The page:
Tuesday, April 7, 2009

In Defense of Financial Innovation

There is considerable talk (much of it rather regressive) about the future of the financial system. In one camp are the advocates of a return to basic banking. Think George Bailey and “It’s a Wonderful Life”. Paul Krugman, John Bogle, and Meredith Whitney appear to belong to this group. Then there are those who believe that the system should evolve from where it was, only with better oversight and far greater transparency. By all accounts, Secretary Geithner and Mohammed El-Erian belong to this group.

As unpopular as it currently may be, I’m on the side of the Treasury Secretary and PIMCO CEO for the following reasons:

I believe financial innovation must be allowed to grow and even flourish as the benefits of risk management and opportunistic investing through derivatives, structured finance, and other heretofore unknown instruments is vital to the complex world of globalization and global capital flows. Financial innovation allows for the more efficient use of capital in new and innovative ways thereby enabling greater growth potential across most markets and economies. Perhaps most importantly, as providers of global capital, financial innovation is important to the dominant players in the markets - major institutional investors (pension funds, sovereign wealth funds, endowments, hedge funds, etc) - and their ability to manage large sums of money in the vast and growing global markets and economy. They want it. Even need it.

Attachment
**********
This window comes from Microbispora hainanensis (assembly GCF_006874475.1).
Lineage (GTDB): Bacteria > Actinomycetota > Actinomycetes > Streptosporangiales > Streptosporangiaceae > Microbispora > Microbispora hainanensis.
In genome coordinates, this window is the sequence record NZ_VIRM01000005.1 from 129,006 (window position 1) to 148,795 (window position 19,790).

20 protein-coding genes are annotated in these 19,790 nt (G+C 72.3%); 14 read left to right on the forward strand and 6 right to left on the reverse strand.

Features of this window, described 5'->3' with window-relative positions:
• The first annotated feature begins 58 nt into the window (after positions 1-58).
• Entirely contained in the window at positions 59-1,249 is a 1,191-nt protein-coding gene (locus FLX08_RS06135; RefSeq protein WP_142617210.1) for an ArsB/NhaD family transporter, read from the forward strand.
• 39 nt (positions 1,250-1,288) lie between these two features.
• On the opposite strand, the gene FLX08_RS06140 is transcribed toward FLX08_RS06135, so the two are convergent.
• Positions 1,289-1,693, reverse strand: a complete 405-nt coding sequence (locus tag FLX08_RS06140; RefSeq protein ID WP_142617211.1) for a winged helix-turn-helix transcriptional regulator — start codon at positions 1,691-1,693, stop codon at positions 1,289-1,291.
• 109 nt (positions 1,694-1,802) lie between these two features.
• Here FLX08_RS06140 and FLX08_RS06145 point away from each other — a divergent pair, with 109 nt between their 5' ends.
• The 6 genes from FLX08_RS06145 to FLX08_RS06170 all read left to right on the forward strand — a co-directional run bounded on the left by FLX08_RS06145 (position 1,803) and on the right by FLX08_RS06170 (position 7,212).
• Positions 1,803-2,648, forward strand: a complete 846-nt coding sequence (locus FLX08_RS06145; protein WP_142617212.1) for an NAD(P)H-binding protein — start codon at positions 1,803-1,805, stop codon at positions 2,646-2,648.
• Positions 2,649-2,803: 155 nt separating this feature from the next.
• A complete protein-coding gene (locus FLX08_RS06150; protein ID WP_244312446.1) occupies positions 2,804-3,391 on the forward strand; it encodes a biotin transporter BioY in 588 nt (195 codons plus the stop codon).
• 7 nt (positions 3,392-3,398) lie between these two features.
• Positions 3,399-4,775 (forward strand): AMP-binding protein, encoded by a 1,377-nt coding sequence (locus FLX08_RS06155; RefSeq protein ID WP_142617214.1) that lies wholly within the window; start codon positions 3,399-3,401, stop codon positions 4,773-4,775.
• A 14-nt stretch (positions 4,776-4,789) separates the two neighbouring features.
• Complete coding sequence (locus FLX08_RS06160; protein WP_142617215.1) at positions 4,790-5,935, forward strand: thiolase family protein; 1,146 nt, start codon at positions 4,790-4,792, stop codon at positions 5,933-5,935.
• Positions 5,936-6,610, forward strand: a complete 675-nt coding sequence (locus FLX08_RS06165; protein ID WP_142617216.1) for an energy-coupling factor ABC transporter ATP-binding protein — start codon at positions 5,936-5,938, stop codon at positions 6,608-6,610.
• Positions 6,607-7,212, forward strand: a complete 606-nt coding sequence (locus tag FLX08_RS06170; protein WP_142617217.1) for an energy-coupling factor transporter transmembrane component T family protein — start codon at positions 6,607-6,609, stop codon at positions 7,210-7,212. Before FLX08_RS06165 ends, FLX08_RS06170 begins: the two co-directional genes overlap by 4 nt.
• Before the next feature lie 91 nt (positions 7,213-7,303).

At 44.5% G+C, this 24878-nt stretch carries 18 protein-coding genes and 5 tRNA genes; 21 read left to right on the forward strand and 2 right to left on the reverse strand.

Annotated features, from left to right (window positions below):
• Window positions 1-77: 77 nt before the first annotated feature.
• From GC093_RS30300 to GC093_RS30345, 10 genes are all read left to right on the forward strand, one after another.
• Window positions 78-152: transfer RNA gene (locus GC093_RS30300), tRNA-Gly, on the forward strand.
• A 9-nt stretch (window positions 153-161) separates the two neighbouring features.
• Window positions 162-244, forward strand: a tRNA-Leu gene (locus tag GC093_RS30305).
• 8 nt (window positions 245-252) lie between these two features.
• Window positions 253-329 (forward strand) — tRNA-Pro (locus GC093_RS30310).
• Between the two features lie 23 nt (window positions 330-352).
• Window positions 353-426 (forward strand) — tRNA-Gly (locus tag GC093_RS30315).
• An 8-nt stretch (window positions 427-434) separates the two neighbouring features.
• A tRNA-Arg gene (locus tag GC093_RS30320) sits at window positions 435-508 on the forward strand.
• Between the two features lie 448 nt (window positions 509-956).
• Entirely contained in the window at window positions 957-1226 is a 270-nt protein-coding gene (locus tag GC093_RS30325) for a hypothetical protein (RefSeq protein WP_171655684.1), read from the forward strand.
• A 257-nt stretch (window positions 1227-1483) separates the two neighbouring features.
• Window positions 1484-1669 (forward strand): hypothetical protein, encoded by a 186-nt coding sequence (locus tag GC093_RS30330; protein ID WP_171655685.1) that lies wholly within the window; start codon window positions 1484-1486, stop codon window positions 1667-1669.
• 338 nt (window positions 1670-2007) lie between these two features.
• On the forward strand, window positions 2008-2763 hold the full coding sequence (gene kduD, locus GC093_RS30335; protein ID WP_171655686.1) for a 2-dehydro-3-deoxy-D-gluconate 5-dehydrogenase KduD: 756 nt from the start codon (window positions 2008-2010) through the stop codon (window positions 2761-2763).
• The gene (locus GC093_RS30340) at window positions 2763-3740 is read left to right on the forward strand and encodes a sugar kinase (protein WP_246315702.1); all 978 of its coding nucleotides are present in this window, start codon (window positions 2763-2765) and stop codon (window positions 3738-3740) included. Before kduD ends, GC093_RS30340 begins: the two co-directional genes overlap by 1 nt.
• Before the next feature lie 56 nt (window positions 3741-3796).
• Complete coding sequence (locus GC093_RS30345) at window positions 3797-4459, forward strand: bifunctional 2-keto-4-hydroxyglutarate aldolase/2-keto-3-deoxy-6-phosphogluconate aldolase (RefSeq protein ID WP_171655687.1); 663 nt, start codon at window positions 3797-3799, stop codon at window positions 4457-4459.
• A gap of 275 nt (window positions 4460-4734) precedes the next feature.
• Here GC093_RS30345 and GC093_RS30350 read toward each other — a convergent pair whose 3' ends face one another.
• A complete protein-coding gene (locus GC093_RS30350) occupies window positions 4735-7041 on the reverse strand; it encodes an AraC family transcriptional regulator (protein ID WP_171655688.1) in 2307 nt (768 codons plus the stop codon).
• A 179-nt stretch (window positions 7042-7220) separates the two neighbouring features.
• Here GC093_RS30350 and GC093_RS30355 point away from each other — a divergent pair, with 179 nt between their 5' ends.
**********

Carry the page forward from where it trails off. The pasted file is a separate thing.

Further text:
The George Bailey model is simplification for its own sake. A Luddite-like natural recoil action to the pain and suffering caused by the failure of proper oversight and transparency. Moreover, the Bailey model would relegate the US financial institutions to a dumbed-down version of finance completely at odds with a globalized world and economic system (not to mention the unintended consequences of assets flowing to other, more forward-thinking markets). I believe Secretary Geithner sees and understands this and that is why, much to the consternation of many old school thinkers, he is intent on keeping the current financial infrastructure in place, just fix that which went out of control courtesy limited oversight and inadequate transparency.

With better oversight and greater transparency, the benefits of financial innovation to the global economic system far outweigh the damage wrought by the inept supervision of a complex world of finance and capital flows.

Think of it this way, did FDR blow up the stock market after the 1929 to 32 crash? What he did was create the SEC, which served the system well until the free market ideologues got control of it over the past several decades and, with the aid of financial innovation, allowed the animal spirits to run roughshod over common sense and prudent asset management. Another example would be the Internet and the tech bubble blow up. Did technology innovation stop because of Enron and WorldCom and the multitudes of dotcom implosions? Of course not.

Financial innovation is a tool. And like any tool, it can be used for good or ill. You don't ban knives because someone gets stabbed. You don't ban guns because someone gets shot. And you don't ban cars because someone gets run over. Innovation is essential for forward progress. And, in the case of finance, an enabler of better asset and risk management.

Financial innovation is the baby. Don't throw him out with the bath water of poor oversight and limited transparency.

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